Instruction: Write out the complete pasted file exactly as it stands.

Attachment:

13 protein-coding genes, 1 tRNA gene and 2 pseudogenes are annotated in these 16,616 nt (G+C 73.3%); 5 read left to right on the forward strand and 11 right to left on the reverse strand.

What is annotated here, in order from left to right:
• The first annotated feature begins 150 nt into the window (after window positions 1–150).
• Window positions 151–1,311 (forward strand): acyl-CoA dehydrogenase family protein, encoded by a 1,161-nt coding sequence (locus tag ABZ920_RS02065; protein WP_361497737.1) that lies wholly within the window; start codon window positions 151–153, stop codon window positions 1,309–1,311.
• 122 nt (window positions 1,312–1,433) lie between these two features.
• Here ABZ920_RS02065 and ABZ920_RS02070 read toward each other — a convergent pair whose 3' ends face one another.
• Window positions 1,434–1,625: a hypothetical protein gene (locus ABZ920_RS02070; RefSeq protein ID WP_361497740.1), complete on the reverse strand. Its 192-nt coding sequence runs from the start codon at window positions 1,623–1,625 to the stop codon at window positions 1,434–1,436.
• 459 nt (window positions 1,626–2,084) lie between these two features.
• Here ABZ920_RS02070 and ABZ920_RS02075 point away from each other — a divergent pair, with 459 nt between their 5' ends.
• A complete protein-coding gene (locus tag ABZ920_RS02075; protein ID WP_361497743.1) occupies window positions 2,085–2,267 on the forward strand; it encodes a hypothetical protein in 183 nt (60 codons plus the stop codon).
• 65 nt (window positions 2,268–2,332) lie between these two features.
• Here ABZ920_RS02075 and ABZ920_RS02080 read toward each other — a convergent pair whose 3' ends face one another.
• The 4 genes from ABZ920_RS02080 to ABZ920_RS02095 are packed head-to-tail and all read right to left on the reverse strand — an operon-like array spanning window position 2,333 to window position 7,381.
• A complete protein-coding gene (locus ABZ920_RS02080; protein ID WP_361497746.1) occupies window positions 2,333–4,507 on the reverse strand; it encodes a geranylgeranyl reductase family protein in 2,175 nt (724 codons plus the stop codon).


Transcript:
13 protein-coding genes, 1 tRNA gene and 2 pseudogenes are annotated in these 16,616 nt (G+C 73.3%); 5 read left to right on the forward strand and 11 right to left on the reverse strand.

What is annotated here, in order from left to right:
• The first annotated feature begins 150 nt into the window (after window positions 1–150).
• Window positions 151–1,311 (forward strand): acyl-CoA dehydrogenase family protein, encoded by a 1,161-nt coding sequence (locus tag ABZ920_RS02065; protein WP_361497737.1) that lies wholly within the window; start codon window positions 151–153, stop codon window positions 1,309–1,311.
• 122 nt (window positions 1,312–1,433) lie between these two features.
• Here ABZ920_RS02065 and ABZ920_RS02070 read toward each other — a convergent pair whose 3' ends face one another.
• Window positions 1,434–1,625: a hypothetical protein gene (locus ABZ920_RS02070; RefSeq protein ID WP_361497740.1), complete on the reverse strand. Its 192-nt coding sequence runs from the start codon at window positions 1,623–1,625 to the stop codon at window positions 1,434–1,436.
• 459 nt (window positions 1,626–2,084) lie between these two features.
• Here ABZ920_RS02070 and ABZ920_RS02075 point away from each other — a divergent pair, with 459 nt between their 5' ends.
• A complete protein-coding gene (locus tag ABZ920_RS02075; protein ID WP_361497743.1) occupies window positions 2,085–2,267 on the forward strand; it encodes a hypothetical protein in 183 nt (60 codons plus the stop codon).
• 65 nt (window positions 2,268–2,332) lie between these two features.
• Here ABZ920_RS02075 and ABZ920_RS02080 read toward each other — a convergent pair whose 3' ends face one another.
• The 4 genes from ABZ920_RS02080 to ABZ920_RS02095 are packed head-to-tail and all read right to left on the reverse strand — an operon-like array spanning window position 2,333 to window position 7,381.
• A complete protein-coding gene (locus ABZ920_RS02080; protein ID WP_361497746.1) occupies window positions 2,333–4,507 on the reverse strand; it encodes a geranylgeranyl reductase family protein in 2,175 nt (724 codons plus the stop codon).